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Consider the 2 incoherent sound waves, $$S_1 = S_0\sin{(\omega_1 t-k_1 x)}$$ $$S_2 = S_0\sin{(\omega_2 t-k_2 x)}$$

Phase difference: $$\Delta\phi = \omega_1 t-k_1 x -\omega_2 t+k_2 x$$ Using $kv=\omega$ and $v=x/t$,

$$\Delta\phi = \omega_1x/v -\omega_1x/v - \omega_2x/v+ \omega_2x/v $$

$$\Delta\phi = 0$$

All the substitutions seem valid, yet the phase difference is $0$ according to it which is obviously incorrect

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The substitution $t = x/v$ is unwarranted. Here $x$ and $t$ are independent variables and by specifying them you are asking the what the wave amplitude is at that point in space and time. Also (less importantly) notice that the terms of the different waves don’t interact in you analysis.

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Discrepancy

Your analysis fails at the point where you use $u = \frac{x}{t} \iff t = \frac{x}{u}$. As stated in another answer, $x$ and $t$ are free variables. By substituting them in your equation for the phase difference, you take away a dependent variable ($k$ that is) and end up with a solution that shows that $x$ and $t$ are the same for both $S_{1}$ and $S_{2}$ in the equations that define your waves, which is universally true.

Solution

I believe your equation should look more something like

$$ \Delta \phi \!\left( x, t \right) = \omega_{1} t - k_{1} x - \omega_{2} t + k_{2} x \tag{1} \label{1} $$

where the dependence of $\Delta \phi$ on $x$ and $t$ is clear. In that case the values $\omega_{1}$, $\omega_{2}$ and consequently $k_{1}$ and $k_{2}$ must be set as constants. Most probably these variables will be decided on physical ground or based on the modelled system.

Example

Let’s make an example to make the suggestion clear. The value of $\omega_{1}$ and $\omega_{2}$ will be decided upon the nature of the sources used to generate the waves. For this example, I will use

$$\omega = 2 \pi f \tag{2} \label{2} $$

and arbitrarily pick $f_{1} = 100 \, \textrm{Hz}$ and $f_{2} = 150 \, \textrm{Hz}$ so that $\omega_{1} \approx 628 \, \textrm{Hz}$ and $\omega_{2} \approx 924 \, \textrm{Hz}$.

Considering a constant speed of about $c = 343 \frac{\textrm{m}}{\textrm{s}}$ (please note that I use $c$ for speed instead of $u$ but they both describe the same quantity) which corresponds to the speed of sound in the air for a temperature of about $T = 20 \, ^{o}\textrm{C}$ and humidity of about $50 \%$ and using the equation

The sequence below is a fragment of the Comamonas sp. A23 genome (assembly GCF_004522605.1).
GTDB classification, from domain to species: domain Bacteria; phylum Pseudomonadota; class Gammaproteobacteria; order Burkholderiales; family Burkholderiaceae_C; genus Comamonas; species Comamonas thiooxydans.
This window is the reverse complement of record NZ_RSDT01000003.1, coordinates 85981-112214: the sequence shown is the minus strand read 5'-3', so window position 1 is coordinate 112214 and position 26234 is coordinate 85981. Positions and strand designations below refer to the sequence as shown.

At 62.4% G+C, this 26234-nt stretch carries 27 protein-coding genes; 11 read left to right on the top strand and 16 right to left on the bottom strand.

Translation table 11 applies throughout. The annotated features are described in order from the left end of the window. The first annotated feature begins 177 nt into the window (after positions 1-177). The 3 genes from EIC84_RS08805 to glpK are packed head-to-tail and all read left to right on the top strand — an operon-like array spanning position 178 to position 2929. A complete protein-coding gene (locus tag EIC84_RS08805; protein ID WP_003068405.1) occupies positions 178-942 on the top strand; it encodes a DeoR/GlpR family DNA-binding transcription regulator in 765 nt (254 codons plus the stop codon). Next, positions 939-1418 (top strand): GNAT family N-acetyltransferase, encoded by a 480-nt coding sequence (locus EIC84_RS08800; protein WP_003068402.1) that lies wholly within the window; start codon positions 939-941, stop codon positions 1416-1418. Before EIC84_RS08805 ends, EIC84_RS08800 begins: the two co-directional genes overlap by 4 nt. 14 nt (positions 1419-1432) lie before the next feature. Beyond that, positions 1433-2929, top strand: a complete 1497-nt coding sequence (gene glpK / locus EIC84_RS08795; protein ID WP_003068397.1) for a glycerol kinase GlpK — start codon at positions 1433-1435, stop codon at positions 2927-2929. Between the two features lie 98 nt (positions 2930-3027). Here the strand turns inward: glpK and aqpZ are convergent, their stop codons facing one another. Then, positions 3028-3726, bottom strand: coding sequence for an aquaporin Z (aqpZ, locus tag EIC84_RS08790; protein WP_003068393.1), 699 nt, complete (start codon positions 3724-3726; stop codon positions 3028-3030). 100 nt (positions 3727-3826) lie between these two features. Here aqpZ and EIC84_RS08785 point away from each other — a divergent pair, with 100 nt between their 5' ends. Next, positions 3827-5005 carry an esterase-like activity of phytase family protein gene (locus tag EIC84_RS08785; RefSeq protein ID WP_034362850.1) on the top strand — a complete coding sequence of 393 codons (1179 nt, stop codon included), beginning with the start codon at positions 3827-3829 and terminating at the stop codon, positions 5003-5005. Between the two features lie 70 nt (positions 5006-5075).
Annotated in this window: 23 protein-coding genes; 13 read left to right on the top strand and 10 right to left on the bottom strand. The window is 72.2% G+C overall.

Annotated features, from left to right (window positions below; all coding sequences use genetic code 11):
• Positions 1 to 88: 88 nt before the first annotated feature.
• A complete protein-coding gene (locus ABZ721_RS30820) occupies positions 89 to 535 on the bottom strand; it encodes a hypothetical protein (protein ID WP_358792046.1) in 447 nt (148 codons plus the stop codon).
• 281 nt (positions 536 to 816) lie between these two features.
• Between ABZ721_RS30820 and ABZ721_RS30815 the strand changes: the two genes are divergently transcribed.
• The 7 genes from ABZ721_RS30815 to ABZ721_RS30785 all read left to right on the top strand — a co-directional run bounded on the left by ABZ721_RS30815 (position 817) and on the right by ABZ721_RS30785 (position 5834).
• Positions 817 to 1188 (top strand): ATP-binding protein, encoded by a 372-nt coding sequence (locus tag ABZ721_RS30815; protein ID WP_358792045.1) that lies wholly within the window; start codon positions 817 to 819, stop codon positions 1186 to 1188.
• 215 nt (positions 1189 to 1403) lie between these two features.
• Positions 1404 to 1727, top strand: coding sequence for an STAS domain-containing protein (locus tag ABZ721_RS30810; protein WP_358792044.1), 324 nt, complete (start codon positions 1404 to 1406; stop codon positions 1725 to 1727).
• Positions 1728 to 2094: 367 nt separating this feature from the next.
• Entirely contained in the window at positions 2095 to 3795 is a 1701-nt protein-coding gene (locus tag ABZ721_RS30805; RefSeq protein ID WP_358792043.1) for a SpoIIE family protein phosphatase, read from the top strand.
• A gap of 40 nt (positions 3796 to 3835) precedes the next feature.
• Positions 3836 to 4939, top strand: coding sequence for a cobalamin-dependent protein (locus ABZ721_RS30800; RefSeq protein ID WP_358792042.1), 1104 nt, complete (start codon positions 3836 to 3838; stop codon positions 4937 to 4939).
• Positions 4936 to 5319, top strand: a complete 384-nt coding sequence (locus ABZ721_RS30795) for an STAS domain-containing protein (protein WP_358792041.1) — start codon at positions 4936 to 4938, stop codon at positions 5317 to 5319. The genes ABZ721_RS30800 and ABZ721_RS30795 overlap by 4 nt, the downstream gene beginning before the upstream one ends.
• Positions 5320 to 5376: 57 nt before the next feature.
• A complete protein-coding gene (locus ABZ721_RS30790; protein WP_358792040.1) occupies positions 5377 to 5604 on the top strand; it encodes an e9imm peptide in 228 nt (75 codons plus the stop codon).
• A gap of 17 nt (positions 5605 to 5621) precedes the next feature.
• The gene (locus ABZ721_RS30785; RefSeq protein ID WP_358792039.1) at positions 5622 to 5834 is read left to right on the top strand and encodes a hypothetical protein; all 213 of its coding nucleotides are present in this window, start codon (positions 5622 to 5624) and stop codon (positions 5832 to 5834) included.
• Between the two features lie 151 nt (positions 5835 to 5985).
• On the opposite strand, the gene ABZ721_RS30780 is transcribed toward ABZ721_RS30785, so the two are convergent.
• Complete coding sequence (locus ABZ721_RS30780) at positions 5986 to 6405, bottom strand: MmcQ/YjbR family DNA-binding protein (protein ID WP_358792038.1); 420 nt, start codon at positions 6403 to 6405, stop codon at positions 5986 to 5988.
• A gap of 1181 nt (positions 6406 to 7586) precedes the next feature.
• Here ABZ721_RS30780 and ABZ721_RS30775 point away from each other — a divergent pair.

$$ k = \frac{\omega}{c} \tag{3} \label{3} $$

the wavenumbers become $k_{1} = \frac{\omega_{1}}{c} \approx \frac{628}{343} \approx 1.83 \, \textrm{m}^{-1}$ and $k_{2} = \approx \frac{924}{343} \approx 2.69 \, \textrm{m}^{-1}$.

Now, one can choose $x$ and $t$ arbitrarily to find the phase difference at the specified distance $x$ and time $t$ between the two disturbances. In our example for position/distance (the same since we consider a $1\textrm{D}$ problem with the sources at the origin) $x = 1 \, \textrm{m}$ and time $t = 1 \, \textrm{s}$, from Equation \eqref{1} we have

$$ \begin{split} \Delta \phi \!\left( x, t \right) & = \omega_{1} t - k_{1} x - \omega_{2} t + k_{2} x \implies \\ \implies \Delta \phi \!\left( 1, 1 \right) & \approx 628 \cdot 1 - 1.83 \cdot 1 - 924 \cdot 1 + 2.69 \cdot 1 \implies \\ \implies \Delta \phi \!\left( 1, 1 \right) & \approx 628 - 1.83 - 924 + 2.69 \implies \Delta \phi \!\left( 1, 1 \right) \approx 628 - 1.83 - 924 + 2.69 \implies \\ \implies \Delta \phi \!\left( 1, 1 \right) & \approx -295.14 \end{split}$$

where the negative sign shows that $S_{1}$ lags in phase compared to $S_{2}$, which makes sense since $f_{2}$ is higher than $f_{1}$ and thus its phase changes faster.

Add a “twist”

Now to make it possibly more interesting and more generic you could set the sources $S_{1}$ and $S_{2}$ in different locations/positions and by picking a point with specific $x$ coordinate (please see at the end for a generic $3 \textrm{D}$ case) you can perform the same calculations, but in this case instead of $x$ you will have to use the distance between the chosen point and the sources given by

$$ \Delta x_{n} = \vert x - x_{n} \vert \tag{4} \label{4} $$

where $\vert \, \cdot \, \vert$ denotes the absolute value. So, Equation \eqref{1} will become

$$ \Delta \phi \!\left( x, t \right) = \omega_{1} t - k_{1} \vert x - x_{1} \vert - \omega_{2} t + k_{2} \vert x - x_{2} \vert \tag{5} \label{5} $$

where in this case $x_{1}$ and $x_{2}$ denote the position of the sources. It is worth noting that Equation \eqref{5} can readily be extended to the $3 \textrm{D}$ case simply by calculating the distance between source and point of interest as

$$ \Delta x_{n} = \lVert x - x_{n} \rVert_{2} \tag{6} \label{6} $$

where in this case $\lVert \, \cdot \, \rVert_{2}$ denotes the Euclidian norm. Plugging Equation \eqref{6} into Equation \eqref{5} we get the $3 \textrm{D}$ case for the phase difference to be

$$ \Delta \phi \!\left( x, t \right) = \omega_{1} t - k_{1} \lVert x - x_{1} \rVert_{2} - \omega_{2} t + k_{2} \lVert x - x_{2} \rVert_{2} \tag{7} \label{7} $$

Importantly, Equation \eqref{1} is a special, $1 \textrm{D}$ case of Equation \eqref{7} since the Euclidian distance can be calculated for a Euclidean space of arbitrary dimensions.

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